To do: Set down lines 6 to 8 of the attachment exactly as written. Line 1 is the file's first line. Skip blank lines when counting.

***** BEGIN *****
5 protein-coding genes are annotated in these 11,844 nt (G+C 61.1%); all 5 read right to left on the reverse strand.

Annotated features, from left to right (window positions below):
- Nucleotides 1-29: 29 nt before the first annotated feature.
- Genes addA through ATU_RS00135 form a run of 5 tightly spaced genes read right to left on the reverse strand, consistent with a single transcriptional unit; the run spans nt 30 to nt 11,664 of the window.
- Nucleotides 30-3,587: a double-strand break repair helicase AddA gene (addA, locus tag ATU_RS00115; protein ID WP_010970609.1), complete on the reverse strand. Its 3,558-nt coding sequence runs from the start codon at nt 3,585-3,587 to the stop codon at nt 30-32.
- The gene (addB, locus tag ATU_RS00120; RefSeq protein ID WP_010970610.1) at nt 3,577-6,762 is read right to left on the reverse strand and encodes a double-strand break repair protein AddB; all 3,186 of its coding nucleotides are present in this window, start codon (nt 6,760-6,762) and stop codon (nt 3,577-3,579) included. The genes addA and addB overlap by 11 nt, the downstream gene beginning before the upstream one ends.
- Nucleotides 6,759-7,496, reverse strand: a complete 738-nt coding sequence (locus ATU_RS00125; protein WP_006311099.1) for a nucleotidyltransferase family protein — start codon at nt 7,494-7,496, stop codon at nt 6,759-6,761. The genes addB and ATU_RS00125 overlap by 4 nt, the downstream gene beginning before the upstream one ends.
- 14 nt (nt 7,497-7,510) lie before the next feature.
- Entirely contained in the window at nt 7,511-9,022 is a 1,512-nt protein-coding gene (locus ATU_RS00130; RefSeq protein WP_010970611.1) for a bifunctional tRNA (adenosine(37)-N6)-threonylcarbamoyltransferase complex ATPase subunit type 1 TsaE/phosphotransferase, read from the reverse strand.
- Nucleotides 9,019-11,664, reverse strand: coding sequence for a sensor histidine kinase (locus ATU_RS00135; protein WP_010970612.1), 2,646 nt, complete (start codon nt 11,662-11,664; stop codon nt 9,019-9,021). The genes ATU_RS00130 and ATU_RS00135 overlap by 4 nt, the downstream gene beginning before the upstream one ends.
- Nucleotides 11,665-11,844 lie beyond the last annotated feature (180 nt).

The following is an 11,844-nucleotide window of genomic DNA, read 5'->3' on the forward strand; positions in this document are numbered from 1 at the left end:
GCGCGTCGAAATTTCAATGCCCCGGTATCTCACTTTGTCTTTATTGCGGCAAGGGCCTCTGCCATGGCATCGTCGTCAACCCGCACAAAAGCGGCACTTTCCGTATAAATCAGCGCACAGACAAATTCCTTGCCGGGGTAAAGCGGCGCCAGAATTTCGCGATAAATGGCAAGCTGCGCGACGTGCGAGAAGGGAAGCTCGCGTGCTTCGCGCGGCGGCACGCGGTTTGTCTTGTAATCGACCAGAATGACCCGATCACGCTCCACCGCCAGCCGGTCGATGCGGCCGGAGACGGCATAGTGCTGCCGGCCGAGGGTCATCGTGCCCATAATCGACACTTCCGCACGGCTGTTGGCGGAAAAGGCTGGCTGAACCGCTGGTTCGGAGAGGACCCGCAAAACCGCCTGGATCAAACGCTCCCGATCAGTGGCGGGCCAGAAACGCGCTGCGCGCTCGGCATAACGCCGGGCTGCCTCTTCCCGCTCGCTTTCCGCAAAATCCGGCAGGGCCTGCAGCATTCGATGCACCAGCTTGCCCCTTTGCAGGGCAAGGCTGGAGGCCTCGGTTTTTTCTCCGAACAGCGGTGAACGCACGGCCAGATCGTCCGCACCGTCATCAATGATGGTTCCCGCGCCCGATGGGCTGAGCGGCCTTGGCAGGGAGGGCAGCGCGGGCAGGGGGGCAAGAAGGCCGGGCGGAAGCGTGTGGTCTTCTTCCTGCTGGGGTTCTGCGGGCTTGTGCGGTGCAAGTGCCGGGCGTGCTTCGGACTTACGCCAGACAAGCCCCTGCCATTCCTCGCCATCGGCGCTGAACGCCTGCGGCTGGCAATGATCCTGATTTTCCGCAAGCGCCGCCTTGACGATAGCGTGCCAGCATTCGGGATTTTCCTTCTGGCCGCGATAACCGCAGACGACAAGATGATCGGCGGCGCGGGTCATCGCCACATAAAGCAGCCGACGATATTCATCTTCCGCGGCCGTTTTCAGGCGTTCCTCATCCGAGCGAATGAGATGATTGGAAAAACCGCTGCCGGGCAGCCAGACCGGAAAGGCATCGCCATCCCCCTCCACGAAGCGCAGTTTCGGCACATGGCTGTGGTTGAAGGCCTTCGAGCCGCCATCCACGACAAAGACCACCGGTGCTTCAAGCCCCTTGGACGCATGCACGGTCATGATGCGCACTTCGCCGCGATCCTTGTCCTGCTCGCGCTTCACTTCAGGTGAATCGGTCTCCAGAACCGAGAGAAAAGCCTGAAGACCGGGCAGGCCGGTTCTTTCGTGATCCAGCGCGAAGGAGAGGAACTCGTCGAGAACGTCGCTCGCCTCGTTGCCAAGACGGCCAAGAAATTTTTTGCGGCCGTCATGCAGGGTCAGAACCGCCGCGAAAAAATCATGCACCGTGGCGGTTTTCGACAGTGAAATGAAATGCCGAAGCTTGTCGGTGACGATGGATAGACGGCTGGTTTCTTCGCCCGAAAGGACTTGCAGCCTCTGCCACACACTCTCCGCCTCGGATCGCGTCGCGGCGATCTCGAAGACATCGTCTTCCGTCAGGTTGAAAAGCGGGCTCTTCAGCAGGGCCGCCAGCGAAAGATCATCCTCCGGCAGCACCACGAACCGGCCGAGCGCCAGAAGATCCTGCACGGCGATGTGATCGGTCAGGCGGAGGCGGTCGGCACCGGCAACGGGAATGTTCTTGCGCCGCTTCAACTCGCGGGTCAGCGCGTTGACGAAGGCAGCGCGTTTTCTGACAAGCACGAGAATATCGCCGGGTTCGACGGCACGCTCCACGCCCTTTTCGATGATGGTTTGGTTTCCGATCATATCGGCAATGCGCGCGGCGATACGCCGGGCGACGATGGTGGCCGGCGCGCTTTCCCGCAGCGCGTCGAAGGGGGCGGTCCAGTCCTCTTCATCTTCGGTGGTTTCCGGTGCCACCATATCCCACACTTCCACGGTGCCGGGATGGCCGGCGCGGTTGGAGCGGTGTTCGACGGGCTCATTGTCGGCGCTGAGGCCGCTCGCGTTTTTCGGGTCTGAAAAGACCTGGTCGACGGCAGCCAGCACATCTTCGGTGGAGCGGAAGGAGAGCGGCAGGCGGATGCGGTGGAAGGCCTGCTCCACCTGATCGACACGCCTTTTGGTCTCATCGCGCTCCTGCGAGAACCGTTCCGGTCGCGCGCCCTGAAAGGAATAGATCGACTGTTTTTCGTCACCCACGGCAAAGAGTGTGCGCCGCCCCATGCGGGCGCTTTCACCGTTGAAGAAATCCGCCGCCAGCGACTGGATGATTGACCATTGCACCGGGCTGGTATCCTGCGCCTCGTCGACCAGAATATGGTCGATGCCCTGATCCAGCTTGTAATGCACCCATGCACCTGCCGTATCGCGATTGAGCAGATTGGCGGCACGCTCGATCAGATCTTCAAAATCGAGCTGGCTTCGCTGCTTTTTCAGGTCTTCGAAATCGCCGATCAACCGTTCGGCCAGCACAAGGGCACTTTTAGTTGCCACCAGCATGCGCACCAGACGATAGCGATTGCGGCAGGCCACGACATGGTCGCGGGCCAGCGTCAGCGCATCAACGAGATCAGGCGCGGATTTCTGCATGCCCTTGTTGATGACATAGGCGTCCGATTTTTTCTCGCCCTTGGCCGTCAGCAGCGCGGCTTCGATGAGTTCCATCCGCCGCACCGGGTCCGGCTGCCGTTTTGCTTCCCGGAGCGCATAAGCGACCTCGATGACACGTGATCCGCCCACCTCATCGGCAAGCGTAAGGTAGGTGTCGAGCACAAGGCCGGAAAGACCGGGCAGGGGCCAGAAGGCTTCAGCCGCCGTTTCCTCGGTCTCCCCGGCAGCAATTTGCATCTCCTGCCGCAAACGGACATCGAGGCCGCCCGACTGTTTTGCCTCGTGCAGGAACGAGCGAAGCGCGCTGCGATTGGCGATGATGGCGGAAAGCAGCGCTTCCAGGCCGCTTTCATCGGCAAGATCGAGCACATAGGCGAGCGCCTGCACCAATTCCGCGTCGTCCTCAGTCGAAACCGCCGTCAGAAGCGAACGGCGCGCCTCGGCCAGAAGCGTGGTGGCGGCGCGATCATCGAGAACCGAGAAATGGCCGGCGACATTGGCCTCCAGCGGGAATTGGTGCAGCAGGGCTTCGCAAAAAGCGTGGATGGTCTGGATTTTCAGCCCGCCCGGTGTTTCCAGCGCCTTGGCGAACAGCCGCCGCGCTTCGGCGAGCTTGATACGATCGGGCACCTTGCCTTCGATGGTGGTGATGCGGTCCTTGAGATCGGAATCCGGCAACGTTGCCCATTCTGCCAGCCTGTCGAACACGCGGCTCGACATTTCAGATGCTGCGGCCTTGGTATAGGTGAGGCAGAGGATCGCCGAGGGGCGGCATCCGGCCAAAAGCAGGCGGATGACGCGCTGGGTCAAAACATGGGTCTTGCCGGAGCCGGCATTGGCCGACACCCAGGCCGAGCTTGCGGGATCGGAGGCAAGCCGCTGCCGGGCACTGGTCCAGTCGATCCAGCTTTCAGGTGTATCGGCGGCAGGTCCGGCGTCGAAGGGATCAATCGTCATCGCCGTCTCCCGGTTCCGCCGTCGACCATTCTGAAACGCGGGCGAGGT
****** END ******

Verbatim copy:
- The gene (addB, locus tag ATU_RS00120; RefSeq protein ID WP_010970610.1) at nt 3,577-6,762 is read right to left on the reverse strand and encodes a double-strand break repair protein AddB; all 3,186 of its coding nucleotides are present in this window, start codon (nt 6,760-6,762) and stop codon (nt 3,577-3,579) included. The genes addA and addB overlap by 11 nt, the downstream gene beginning before the upstream one ends.
- Nucleotides 6,759-7,496, reverse strand: a complete 738-nt coding sequence (locus ATU_RS00125; protein WP_006311099.1) for a nucleotidyltransferase family protein — start codon at nt 7,494-7,496, stop codon at nt 6,759-6,761. The genes addB and ATU_RS00125 overlap by 4 nt, the downstream gene beginning before the upstream one ends.
- 14 nt (nt 7,497-7,510) lie before the next feature.